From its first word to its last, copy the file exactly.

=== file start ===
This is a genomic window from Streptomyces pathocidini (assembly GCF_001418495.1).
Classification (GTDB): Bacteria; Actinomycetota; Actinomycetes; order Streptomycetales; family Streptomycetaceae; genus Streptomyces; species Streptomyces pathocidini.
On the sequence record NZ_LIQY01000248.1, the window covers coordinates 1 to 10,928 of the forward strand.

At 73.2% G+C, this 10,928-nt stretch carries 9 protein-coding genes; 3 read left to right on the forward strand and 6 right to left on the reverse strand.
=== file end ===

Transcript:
This is a genomic window from Streptomyces pathocidini (assembly GCF_001418495.1).
Classification (GTDB): Bacteria; Actinomycetota; Actinomycetes; order Streptomycetales; family Streptomycetaceae; genus Streptomyces; species Streptomyces pathocidini.
On the sequence record NZ_LIQY01000248.1, the window covers coordinates 1 to 10,928 of the forward strand.

At 73.2% G+C, this 10,928-nt stretch carries 9 protein-coding genes; 3 read left to right on the forward strand and 6 right to left on the reverse strand.